All-cause and circulatory disease-related hospitalization, by generation status: Evidence from linked data

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by Edward Ng, Claudia Sanmartin, Jack V. Tu and Douglas G. Manuel

Since the 1970s, the origins of immigrants to Canada have shifted toward non-European sources, such as India and China.Note 1 As a result, 8% of the total population self-identify as South Asian or Chinese, a percentage that is projected to reach about 15% by 2031.Note 2 Canada’s changing ethnic make-up and its long-run impact on subsequent generations can have implications for health care.

While immigrants tend to have better health than the Canadian-born population, variations by disease and by source country are considerable.Note 3,Note 4 For example, regardless of where they live, South Asians have one of the highest rates of heart/circulatory disease in the world.Note 5-7 In Canada, circulatory disease mortality risk among South Asians tends to be similar to that of the Canadian-born population, but higher than that of other immigrant/ethnic groups.Note 3,Note 8,Note 9 Conversely, circulatory disease risk among the Chinese population is relatively low.Note 10,Note 11 A recent review of immigrant health research found that Canadians of South Asian descent tend to experience increased risks of heart disease and hypertension as duration of residence in Canada lengthens, and noted a need to study the effects from a generational perspective.Note 12

Evidence of the extent to which health advantages (or disadvantages) of first-generation immigrants are transferred to future generations is mixed.Note 13-15 In a 1976 study of immigrant health, Marmot and SymeNote 16 found a higher prevalence of heart disease among male Japanese immigrants in California and Hawaii than among men in Japan. However, first-generation Japanese immigrants in Hawaii had a lower prevalence of heart disease than the second generation, whose health profiles were closer to those of non-immigrant Hawaiians. In Canada, generational analyses of health tend to focus on youth and school children, specifically risk behaviours and weight gain, with little attention to cardiac health.Note 17-19 A study of immigrants in Montreal reported no health advantage in obesity or self-rated health among second-generation adults, especially those in disadvantaged neighborhoods.Note 20

Information about the use of health care services by generation status is limited. A key barrier is the lack of immigration and generation status variables in administrative health data.Note 21 Area-based studies have used the percentage of immigrants in a neighbourhood as a proxy for immigrant status,Note 22 but such ecological approaches are limited. Alternatively, linking administrative health data to sources that contain information on immigrant and generation status opens the possibility for detailed examinations of immigrant health.Note 3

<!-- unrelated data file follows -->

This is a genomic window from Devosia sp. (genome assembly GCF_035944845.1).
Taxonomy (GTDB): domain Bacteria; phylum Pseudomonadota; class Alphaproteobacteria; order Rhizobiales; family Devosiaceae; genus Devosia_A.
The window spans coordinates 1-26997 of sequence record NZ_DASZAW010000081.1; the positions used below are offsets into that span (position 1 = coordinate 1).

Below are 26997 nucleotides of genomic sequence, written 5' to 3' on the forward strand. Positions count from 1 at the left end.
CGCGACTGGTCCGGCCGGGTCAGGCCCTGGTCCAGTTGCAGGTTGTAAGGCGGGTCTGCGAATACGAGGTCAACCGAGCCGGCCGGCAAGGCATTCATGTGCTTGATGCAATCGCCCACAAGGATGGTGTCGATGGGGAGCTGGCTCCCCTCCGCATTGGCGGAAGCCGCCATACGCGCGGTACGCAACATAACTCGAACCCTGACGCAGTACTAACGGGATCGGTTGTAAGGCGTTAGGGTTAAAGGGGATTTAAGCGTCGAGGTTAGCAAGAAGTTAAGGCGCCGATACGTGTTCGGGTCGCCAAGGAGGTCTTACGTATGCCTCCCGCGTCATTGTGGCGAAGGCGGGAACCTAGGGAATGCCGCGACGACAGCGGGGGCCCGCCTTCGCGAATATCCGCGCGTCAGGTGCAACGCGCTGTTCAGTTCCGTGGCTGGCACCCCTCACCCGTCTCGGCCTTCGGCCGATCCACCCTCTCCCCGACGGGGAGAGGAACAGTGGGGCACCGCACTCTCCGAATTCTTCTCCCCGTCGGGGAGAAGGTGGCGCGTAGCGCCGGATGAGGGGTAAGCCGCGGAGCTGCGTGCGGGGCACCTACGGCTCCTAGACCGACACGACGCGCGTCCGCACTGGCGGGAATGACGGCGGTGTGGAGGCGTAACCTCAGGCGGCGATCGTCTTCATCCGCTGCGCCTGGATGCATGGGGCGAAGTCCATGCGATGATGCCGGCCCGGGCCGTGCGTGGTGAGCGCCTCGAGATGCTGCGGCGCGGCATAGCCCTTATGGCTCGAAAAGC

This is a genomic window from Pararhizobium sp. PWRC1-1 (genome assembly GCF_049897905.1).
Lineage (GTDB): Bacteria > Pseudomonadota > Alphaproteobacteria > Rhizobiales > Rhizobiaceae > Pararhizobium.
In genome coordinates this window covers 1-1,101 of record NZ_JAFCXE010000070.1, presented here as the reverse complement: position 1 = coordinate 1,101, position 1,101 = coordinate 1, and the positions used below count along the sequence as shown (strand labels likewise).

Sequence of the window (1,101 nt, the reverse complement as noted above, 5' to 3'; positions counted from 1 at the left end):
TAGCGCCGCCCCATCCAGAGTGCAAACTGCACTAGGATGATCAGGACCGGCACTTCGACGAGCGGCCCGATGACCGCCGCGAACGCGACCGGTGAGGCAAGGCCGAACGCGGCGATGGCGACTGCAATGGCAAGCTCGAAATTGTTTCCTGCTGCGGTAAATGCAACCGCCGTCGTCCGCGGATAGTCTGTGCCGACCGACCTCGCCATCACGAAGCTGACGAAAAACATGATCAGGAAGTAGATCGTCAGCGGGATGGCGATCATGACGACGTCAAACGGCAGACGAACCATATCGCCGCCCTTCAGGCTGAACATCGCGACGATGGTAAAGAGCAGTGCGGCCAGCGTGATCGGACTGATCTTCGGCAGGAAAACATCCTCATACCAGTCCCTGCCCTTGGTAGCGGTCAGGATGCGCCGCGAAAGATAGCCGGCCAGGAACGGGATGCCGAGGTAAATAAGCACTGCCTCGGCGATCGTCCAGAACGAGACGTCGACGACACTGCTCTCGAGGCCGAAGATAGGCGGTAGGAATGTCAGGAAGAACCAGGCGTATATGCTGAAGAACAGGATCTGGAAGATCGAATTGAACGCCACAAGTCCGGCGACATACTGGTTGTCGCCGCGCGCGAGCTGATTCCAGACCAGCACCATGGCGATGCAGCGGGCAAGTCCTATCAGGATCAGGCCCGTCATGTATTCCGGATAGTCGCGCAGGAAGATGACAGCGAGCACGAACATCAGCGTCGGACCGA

This study used data from the 2006 Census of Population (long-form respondents) linked to administrative records to determine if hospitalization patterns among first-generation immigrants persist in the second generation, and if patterns differ between South Asians and Chinese subgroups, when socioeconomic covariates are taken into account.

Data and methods

Data sources

The 2006 Census (long-form) was linked to the Canadian Institute for Health Information’s Discharge Abstract Database (DAD). The long-form census data represent about 20% of the non-institutional population and provide information about the Canadian population by generation status, place of birth and period of immigration of the first generation, as well as socioeconomic characteristics.

The DAD contains annual information about inpatient hospitalizations, excluding the province of Quebec, which does not routinely submit data to the DAD. As a result, immigrants living in Quebec are excluded from this study, as are hospitalizations of residents of other provinces that occurred in Quebec.

Approximately 4.65 million census long-form respondents (excluding Quebec) were linked to the DAD for the three fiscal years from 2006/2007 to 2008/2009. A hierarchical deterministic linkage using date of birth, sex, and residential postal code was conducted. Postal code information from the Historical Tax File was used to account for changes in residence. The weighted coverage rates in the linked data were relatively high (78% to 80%). A validation studyNote 23 concluded that the linked file is suitable for health-related research and is broadly representative of immigrants in Canada.